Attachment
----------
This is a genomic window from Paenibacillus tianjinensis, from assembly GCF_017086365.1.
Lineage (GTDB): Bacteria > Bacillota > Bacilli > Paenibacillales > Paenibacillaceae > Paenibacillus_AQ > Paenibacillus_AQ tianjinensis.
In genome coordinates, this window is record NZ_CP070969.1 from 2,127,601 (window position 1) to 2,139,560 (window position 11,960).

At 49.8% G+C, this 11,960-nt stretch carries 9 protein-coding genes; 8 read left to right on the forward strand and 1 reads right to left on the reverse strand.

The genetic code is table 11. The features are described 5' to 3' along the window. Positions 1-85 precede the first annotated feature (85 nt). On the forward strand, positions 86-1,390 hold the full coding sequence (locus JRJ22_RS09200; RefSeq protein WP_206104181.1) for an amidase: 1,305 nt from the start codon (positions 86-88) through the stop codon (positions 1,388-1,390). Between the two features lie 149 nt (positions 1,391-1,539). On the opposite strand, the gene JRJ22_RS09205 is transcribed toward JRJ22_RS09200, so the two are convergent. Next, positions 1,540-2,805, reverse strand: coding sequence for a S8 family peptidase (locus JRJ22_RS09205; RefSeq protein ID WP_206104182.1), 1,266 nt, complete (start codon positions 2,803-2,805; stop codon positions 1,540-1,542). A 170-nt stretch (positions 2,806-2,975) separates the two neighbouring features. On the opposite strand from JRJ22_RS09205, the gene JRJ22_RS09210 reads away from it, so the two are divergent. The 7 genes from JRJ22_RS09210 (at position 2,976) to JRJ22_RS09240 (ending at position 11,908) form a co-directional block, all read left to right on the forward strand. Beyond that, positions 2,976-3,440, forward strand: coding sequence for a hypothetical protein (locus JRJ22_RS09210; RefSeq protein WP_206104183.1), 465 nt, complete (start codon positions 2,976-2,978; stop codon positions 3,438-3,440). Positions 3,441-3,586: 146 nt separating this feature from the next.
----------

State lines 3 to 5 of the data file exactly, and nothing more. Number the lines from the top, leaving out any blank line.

In genome coordinates, this window is record NZ_CP070969.1 from 2,127,601 (window position 1) to 2,139,560 (window position 11,960).

At 49.8% G+C, this 11,960-nt stretch carries 9 protein-coding genes; 8 read left to right on the forward strand and 1 reads right to left on the reverse strand.

The genetic code is table 11. The features are described 5' to 3' along the window. Positions 1-85 precede the first annotated feature (85 nt). On the forward strand, positions 86-1,390 hold the full coding sequence (locus JRJ22_RS09200; RefSeq protein WP_206104181.1) for an amidase: 1,305 nt from the start codon (positions 86-88) through the stop codon (positions 1,388-1,390). Between the two features lie 149 nt (positions 1,391-1,539). On the opposite strand, the gene JRJ22_RS09205 is transcribed toward JRJ22_RS09200, so the two are convergent. Next, positions 1,540-2,805, reverse strand: coding sequence for a S8 family peptidase (locus JRJ22_RS09205; RefSeq protein ID WP_206104182.1), 1,266 nt, complete (start codon positions 2,803-2,805; stop codon positions 1,540-1,542). A 170-nt stretch (positions 2,806-2,975) separates the two neighbouring features. On the opposite strand from JRJ22_RS09205, the gene JRJ22_RS09210 reads away from it, so the two are divergent. The 7 genes from JRJ22_RS09210 (at position 2,976) to JRJ22_RS09240 (ending at position 11,908) form a co-directional block, all read left to right on the forward strand. Beyond that, positions 2,976-3,440, forward strand: coding sequence for a hypothetical protein (locus JRJ22_RS09210; RefSeq protein WP_206104183.1), 465 nt, complete (start codon positions 2,976-2,978; stop codon positions 3,438-3,440). Positions 3,441-3,586: 146 nt separating this feature from the next.